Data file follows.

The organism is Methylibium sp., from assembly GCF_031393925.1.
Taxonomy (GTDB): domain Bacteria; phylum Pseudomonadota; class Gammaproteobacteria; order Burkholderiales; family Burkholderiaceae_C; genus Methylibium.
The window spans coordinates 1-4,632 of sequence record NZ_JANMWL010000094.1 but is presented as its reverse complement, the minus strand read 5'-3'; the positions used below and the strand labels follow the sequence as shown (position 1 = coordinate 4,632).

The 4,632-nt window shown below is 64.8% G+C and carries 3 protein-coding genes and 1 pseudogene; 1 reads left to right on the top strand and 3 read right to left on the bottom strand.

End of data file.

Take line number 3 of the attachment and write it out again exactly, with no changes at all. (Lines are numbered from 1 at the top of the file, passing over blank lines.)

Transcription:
The window spans coordinates 1-4,632 of sequence record NZ_JANMWL010000094.1 but is presented as its reverse complement, the minus strand read 5'-3'; the positions used below and the strand labels follow the sequence as shown (position 1 = coordinate 4,632).